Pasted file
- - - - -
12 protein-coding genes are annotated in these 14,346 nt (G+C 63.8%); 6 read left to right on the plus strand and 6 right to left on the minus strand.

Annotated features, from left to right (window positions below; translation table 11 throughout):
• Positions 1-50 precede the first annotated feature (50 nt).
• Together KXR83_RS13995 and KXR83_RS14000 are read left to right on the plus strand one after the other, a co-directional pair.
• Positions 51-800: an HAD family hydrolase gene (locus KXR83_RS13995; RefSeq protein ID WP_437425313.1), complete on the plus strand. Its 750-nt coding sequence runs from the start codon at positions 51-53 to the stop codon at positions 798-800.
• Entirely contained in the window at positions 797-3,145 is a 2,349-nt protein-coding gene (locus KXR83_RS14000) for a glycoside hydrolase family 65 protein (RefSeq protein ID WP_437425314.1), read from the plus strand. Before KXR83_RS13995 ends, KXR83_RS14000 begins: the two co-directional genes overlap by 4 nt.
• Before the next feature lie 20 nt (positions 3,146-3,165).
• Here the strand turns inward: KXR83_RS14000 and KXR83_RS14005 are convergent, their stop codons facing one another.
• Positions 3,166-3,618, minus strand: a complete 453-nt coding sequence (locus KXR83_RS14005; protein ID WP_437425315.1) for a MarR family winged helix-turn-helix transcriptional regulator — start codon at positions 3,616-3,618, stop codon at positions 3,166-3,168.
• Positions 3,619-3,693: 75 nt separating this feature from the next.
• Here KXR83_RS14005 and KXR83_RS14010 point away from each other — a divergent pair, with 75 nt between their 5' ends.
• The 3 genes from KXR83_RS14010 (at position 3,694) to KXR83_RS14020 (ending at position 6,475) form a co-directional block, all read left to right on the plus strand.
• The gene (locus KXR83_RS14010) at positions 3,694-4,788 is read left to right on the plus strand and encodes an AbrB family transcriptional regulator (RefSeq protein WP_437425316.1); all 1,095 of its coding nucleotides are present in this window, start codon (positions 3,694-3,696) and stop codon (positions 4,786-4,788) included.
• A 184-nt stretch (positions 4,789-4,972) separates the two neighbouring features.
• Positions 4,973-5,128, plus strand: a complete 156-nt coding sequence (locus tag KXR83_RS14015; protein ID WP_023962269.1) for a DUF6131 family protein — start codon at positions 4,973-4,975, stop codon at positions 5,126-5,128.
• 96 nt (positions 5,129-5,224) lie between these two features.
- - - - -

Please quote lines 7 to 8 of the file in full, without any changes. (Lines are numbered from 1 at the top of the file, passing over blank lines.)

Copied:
• Before the next feature lie 20 nt (positions 3,146-3,165).
• Here the strand turns inward: KXR83_RS14000 and KXR83_RS14005 are convergent, their stop codons facing one another.